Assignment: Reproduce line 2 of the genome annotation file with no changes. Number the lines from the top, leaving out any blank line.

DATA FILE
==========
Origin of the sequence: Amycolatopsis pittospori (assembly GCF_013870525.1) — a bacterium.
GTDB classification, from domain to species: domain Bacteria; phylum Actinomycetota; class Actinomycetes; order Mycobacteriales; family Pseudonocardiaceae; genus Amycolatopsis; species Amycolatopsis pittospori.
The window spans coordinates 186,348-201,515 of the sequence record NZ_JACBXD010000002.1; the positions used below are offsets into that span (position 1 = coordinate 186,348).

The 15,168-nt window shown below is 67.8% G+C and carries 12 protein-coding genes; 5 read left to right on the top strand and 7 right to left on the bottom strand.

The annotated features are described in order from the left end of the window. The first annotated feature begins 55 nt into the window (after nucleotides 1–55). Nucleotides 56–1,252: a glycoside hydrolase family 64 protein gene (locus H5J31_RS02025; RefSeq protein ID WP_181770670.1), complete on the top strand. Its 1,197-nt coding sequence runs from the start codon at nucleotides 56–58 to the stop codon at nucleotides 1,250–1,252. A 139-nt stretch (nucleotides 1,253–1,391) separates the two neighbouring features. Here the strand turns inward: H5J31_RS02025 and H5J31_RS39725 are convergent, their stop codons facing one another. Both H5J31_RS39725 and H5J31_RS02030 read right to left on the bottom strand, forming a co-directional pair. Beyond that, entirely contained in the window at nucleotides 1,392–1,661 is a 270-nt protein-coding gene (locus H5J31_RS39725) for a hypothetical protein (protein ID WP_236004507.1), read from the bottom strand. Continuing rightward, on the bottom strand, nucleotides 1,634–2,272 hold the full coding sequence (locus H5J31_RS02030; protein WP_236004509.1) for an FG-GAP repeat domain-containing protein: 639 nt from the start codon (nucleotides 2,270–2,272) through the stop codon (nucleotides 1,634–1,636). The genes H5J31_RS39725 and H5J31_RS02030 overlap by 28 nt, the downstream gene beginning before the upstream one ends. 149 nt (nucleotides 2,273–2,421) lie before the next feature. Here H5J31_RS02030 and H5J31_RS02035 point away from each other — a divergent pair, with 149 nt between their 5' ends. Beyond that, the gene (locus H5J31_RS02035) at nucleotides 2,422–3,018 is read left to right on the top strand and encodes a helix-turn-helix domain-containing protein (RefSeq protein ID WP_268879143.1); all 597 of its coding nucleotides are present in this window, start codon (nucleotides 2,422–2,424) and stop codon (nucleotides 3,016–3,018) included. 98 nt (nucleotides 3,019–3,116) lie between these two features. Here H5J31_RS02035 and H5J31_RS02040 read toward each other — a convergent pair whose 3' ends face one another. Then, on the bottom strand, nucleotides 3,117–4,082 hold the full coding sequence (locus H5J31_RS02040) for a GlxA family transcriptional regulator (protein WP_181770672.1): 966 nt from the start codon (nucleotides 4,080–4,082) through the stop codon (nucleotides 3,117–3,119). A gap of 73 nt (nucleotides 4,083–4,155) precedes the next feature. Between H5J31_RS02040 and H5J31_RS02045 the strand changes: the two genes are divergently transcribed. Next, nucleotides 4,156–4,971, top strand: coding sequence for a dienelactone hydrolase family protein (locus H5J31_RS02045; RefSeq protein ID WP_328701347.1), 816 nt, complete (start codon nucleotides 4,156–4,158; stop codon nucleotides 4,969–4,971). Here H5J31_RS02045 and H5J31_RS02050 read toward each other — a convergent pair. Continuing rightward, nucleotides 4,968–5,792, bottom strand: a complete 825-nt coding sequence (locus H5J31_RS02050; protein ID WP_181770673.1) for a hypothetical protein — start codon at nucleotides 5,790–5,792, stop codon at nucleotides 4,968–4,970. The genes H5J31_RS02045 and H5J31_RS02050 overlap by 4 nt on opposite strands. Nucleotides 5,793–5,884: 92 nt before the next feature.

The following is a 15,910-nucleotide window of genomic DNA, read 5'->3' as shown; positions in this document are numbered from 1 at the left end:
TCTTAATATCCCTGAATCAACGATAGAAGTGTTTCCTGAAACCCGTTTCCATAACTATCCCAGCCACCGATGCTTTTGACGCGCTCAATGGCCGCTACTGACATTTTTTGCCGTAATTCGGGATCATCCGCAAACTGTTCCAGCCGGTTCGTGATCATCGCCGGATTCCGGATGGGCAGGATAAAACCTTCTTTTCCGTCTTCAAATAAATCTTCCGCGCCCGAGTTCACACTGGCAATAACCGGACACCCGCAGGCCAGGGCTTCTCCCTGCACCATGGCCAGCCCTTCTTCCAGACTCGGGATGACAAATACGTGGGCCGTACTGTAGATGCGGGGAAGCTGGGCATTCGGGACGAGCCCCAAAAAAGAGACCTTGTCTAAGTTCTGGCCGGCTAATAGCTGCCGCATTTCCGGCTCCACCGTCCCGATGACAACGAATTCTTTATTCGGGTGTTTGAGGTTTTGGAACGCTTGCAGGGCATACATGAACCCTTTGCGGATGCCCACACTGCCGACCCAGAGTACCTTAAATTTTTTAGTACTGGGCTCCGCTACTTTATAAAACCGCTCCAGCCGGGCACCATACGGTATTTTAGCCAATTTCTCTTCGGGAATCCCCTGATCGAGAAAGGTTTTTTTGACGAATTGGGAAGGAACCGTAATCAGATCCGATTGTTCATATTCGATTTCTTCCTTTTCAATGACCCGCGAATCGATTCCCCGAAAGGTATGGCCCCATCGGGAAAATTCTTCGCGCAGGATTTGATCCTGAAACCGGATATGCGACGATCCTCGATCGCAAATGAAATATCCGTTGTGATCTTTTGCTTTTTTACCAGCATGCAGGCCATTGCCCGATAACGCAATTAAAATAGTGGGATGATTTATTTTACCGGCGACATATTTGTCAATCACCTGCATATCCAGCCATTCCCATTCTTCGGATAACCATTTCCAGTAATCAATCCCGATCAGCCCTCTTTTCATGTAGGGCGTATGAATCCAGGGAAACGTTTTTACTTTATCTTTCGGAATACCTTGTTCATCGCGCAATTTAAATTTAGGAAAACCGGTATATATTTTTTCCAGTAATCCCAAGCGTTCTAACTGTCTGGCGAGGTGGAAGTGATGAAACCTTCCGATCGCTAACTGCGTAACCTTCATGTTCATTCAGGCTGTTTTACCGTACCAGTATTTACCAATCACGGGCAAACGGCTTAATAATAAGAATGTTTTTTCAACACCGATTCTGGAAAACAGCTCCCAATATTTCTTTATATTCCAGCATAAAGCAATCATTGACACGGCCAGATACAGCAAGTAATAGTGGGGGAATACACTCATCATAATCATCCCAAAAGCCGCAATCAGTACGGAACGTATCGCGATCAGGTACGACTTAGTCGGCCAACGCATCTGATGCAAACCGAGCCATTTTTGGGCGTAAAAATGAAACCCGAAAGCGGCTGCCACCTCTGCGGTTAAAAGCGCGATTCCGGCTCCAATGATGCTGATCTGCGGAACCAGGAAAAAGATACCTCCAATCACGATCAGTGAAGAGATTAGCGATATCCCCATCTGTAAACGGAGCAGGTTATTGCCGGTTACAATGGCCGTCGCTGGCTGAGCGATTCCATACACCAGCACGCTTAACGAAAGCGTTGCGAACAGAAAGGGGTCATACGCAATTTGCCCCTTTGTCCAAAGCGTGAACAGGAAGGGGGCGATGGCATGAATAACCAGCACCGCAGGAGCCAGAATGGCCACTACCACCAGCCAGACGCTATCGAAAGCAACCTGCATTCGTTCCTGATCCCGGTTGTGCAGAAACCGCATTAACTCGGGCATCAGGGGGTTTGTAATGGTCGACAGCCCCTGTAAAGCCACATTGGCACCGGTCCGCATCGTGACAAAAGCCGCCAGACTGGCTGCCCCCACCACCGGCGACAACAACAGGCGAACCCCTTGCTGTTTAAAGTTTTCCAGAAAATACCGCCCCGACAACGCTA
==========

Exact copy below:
GTDB classification, from domain to species: domain Bacteria; phylum Actinomycetota; class Actinomycetes; order Mycobacteriales; family Pseudonocardiaceae; genus Amycolatopsis; species Amycolatopsis pittospori.